In the LGG group, a total of two children (5.3%) experienced vomiting at two weeks, and three children (7.9%) experienced vomiting at four weeks. No side-effects were reported in the placebo group. There was no statistically significant difference in adverse effects between both groups (p-value=0.115).
The FAP can be episodic or continuous. Although the exact cause is not known, nerve signals or chemicals secreted by the gut or brain may make the gut more sensitive to triggers that normally do not cause significant pain. Probiotics are commonly targeted for illnesses associated with the gastrointestinal tract, mainly due to their ability to restore gut flora. Due to their safety profile, probiotics seem to be an attractive therapeutic option for gastrointestinal tract diseases. These are used for the prevention and treatment of various medical conditions and to support general wellness (10),(16),(17).
In this present study, probiotics were compared with a placebo to assess their safety and efficacy. The authors attempted to reduce possible confounding factors by using a sugar powder as a placebo. In the present study, both groups were demographically similar. The severity of abdominal pain, based on the Wong-Baker Faces scale (14), significantly reduced in the LGG group after eight weeks of intervention. There was no significant change in the severity of abdominal pain in the placebo group. A significant change occurred at the 4th (p-value=0.009) and 8th week (p-value=0.001) when these two groups were compared.
Similar results were found in a study conducted by Francavilla R et al., in which 141 children treated with LGG showed a significant reduction in the severity of abdominal pain (p-value<0.01) (10). GawronÂ´ska A et al., also found that the LGG group was more likely to have treatment success (no pain) compared to those in the placebo group (25% versus 9.6%) (9). Additionally, Kianifar H et al., observed in their study that LGG administration resulted in a significant difference in abdominal pain severity after four weeks (p-value=0.001) (18).
These positive results may be due to the fact that LGG, upon reaching the intestine, inhibits the growth or reduces the activity of pathogens by colonising the gut. It involves the production of various substances, such as hydrogen peroxide, organic acids, bacteriocins, and biosurfactants that are toxic to pathogenic microorganisms. LGG also has the ability to produce a low-molecular-weight compound that inhibits broad-spectrum bacteria (19),(20),(21).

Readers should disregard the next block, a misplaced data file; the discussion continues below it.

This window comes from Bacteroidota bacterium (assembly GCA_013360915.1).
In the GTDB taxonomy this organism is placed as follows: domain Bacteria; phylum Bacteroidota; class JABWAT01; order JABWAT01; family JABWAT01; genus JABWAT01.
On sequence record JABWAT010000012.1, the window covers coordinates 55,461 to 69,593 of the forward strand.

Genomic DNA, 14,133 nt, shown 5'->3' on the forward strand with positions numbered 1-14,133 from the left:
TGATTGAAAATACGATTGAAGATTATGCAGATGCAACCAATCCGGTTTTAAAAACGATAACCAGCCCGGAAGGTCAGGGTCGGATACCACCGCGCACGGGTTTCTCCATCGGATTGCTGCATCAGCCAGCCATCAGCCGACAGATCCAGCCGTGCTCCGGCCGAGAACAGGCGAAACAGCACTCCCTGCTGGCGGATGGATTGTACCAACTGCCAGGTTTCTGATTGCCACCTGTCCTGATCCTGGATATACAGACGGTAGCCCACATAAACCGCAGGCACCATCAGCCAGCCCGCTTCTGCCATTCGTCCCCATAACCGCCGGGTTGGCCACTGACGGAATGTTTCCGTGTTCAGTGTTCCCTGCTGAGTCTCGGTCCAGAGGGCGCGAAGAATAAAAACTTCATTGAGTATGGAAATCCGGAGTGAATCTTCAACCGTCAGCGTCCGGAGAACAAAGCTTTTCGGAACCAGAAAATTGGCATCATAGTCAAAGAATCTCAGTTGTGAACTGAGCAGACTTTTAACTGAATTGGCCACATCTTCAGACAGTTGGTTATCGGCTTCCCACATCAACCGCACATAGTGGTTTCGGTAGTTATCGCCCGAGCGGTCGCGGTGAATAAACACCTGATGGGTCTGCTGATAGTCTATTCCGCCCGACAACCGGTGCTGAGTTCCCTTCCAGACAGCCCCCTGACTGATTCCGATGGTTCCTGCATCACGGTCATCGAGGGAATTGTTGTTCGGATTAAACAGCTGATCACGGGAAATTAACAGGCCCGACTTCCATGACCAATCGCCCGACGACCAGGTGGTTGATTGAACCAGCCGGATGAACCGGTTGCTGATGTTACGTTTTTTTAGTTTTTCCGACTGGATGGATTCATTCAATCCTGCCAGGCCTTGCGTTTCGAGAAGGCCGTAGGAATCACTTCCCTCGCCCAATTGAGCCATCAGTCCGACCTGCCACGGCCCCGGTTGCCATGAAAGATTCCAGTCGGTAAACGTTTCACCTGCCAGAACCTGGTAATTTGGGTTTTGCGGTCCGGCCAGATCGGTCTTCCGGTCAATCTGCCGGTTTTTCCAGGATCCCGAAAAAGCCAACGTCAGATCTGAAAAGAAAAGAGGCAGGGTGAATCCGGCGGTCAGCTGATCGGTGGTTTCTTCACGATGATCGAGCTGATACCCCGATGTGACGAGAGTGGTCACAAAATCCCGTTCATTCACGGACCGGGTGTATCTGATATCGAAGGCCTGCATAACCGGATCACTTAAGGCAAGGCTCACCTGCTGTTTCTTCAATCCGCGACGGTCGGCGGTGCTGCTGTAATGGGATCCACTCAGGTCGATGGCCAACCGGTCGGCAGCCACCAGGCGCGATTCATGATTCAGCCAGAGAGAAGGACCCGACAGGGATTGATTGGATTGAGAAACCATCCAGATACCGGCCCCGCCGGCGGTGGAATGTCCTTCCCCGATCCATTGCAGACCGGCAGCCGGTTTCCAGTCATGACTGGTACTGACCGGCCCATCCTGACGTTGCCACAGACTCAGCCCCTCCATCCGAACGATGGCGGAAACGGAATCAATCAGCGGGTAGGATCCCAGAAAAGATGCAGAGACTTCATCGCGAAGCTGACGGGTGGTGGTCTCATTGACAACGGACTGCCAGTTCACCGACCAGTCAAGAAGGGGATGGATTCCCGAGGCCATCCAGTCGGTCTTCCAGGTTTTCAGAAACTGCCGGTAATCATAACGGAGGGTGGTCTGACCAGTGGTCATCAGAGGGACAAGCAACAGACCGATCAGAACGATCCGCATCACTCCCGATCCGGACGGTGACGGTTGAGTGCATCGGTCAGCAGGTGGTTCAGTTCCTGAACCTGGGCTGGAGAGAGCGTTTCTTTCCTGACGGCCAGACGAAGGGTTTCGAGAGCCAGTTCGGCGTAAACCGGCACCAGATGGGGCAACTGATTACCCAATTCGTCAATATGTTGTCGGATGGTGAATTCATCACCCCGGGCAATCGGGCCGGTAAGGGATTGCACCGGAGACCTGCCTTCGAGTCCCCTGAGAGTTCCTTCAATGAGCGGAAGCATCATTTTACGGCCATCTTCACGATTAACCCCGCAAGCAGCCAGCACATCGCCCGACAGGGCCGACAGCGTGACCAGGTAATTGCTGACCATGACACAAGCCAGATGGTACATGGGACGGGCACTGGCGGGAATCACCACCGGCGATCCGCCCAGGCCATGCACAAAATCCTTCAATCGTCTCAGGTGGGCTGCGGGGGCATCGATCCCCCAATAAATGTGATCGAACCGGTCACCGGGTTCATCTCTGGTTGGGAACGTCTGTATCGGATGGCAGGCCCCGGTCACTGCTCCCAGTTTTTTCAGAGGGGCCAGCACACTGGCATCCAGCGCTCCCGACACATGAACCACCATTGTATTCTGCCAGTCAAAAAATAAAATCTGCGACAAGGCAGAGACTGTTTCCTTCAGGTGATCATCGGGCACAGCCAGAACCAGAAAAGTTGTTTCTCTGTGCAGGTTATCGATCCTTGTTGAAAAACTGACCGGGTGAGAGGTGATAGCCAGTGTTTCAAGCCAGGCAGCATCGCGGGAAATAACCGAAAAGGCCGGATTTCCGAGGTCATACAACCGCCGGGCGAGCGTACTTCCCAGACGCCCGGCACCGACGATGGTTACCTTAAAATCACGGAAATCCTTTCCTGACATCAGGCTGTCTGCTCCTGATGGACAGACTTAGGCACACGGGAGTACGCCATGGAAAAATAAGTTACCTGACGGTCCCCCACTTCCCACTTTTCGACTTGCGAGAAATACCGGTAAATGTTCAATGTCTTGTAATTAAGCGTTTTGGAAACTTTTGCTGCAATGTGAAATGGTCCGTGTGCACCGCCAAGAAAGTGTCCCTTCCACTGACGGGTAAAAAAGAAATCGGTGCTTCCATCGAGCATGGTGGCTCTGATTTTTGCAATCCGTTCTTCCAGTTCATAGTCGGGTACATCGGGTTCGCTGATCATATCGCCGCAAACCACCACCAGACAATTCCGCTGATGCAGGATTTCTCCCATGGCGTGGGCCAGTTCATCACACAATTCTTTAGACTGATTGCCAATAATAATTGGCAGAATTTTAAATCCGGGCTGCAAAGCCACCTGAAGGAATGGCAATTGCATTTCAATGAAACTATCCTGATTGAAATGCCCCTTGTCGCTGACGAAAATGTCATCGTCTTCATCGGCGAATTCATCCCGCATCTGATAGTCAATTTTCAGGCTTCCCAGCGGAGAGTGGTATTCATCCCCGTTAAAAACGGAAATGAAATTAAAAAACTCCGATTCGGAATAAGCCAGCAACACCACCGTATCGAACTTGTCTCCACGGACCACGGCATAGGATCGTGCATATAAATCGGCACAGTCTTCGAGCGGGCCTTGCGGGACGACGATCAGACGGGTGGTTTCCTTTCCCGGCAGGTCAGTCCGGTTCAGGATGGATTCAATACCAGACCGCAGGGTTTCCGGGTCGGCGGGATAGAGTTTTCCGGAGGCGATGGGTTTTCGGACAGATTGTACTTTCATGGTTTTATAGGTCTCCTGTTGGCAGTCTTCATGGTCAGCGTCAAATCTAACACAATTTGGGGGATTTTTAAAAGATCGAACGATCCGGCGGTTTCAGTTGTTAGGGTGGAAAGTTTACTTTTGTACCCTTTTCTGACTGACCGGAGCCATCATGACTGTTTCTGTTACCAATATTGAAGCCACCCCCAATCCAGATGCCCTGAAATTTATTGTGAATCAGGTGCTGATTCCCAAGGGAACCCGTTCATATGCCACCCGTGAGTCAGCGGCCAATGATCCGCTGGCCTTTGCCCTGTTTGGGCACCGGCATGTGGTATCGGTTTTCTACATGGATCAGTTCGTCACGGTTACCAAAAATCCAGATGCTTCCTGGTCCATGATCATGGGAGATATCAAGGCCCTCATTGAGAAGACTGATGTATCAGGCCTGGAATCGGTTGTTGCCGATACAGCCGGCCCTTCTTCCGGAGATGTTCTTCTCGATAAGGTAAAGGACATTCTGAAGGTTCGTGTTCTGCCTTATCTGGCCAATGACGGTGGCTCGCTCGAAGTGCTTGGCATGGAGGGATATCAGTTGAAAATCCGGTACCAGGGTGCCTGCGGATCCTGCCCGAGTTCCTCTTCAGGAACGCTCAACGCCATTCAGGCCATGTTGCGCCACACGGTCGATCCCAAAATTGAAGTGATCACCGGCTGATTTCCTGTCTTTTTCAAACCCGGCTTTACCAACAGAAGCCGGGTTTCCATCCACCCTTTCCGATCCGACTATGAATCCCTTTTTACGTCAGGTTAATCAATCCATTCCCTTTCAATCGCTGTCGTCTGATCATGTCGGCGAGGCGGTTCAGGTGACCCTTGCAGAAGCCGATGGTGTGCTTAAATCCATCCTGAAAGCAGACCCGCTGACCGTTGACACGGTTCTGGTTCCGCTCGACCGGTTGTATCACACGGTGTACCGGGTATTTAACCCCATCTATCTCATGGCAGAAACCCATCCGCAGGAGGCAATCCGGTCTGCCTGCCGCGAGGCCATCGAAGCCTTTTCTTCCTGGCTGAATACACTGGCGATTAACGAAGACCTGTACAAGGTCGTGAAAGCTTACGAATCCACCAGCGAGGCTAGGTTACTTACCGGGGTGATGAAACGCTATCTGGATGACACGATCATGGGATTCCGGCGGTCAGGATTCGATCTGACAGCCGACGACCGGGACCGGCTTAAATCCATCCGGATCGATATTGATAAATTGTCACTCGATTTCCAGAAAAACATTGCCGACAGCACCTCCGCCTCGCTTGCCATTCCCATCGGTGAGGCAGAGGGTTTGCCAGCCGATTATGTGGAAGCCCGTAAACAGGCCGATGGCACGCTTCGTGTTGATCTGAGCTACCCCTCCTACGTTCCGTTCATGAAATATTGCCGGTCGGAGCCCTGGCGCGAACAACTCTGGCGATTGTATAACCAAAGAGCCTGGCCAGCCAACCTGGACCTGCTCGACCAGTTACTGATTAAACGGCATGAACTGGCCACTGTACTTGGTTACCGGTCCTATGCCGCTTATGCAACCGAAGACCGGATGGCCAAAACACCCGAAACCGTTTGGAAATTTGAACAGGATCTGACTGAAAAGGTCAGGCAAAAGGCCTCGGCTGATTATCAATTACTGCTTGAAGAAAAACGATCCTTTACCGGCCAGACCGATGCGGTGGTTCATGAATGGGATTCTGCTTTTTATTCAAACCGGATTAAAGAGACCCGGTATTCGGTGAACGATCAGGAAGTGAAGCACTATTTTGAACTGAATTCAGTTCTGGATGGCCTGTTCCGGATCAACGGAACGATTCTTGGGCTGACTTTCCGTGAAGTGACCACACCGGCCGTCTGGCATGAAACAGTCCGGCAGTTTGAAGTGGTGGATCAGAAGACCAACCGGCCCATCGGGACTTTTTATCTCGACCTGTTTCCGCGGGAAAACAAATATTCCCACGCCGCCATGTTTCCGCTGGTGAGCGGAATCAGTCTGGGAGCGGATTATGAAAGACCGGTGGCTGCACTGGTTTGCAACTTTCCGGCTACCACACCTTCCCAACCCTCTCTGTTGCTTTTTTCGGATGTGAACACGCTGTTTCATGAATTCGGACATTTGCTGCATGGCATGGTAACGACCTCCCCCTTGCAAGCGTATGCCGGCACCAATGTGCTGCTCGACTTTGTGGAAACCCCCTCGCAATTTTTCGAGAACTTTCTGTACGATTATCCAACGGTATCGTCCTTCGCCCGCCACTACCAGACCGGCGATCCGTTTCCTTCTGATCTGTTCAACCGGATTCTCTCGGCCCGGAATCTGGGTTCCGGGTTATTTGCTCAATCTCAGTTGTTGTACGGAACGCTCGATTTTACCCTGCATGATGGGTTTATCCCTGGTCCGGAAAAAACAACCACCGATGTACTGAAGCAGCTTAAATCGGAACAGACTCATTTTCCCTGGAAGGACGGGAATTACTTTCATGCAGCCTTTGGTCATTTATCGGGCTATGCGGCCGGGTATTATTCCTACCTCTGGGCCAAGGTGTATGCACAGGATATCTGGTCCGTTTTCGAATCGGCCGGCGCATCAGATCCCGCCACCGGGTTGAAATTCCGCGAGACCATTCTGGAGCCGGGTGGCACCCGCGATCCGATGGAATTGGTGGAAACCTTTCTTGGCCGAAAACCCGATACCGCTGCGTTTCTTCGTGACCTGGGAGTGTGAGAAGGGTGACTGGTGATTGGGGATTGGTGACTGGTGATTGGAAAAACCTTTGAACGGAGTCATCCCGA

In contrast to previous studies by Bausserman M and Michail S, who observed that LGG had no significant effect on abdominal pain severity compared to placebo in FAP (22), this discrepancy may be attributed to the use of inulin as a placebo, which acted as a prebiotic (22). Prebiotics are substances that help in the growth of protective bacteria in the gut (23).
In the study conducted by Francavilla R et al., where 141 children were treated with LGG, the number of pain episodes per week at baseline was 3.7 in the probiotic group and 3.5 in the placebo group. After 12 weeks, it decreased to 1.1 and 2.2, respectively (p-value<0.01), and at the end of the follow-up period, episodes of pain decreased to 0.9 (0.5) in the probiotic group and 1.5 (1.0) in the placebo group (p-value<0.02) (10). Similarly, GawronÂ´ska A et al., (p-value=0.02) and Weizman Z et al., (p-value<0.02) found in their studies that LGG reduced the frequency of pain compared to children who were given a placebo (9),(24). The decrease in the frequency of pain in the LGG group could also be explained based on the probiotic mechanism (19),(20),(21).
Only the LGG group reported vomiting as a side-effect in the present study, but it was statistically non significant. Kajander K et al., found gastrointestinal symptoms as an adverse effect in the participants taking probiotics in their study (25). Other studies have also reported similar results, but they were non significant (9),(10).
The present study was a single-centre study. Other multicentre studies conducted in different parts of India can be performed on a larger population. The study may be underpowered for specific diagnoses. In one group, a placebo was used, and the effect of the placebo may be responsible for the lack of an obvious effect of the LGG treatment. The study was conducted in a tertiary care hospital, so there is a possibility that more severely affected children were included. There were also chances of recall bias during follow-ups.
LGG can be safely used in the management of children with FAP as it decreases both the severity and frequency of abdominal pain in children aged 5-18 years without any significant side-effects.
Date of Submission: Apr 25, 2023
Date of Peer Review: Jun 30, 2023
Date of Acceptance: Aug 10, 2023
Date of Publishing: Nov 01, 2023
• Financial or Other Competing Interests: None
• Was Ethics Committee Approval obtained for this study? Yes
• Was informed consent obtained from the subjects involved in the study? Yes
• For any images presented appropriate consent has been obtained from the subjects. NA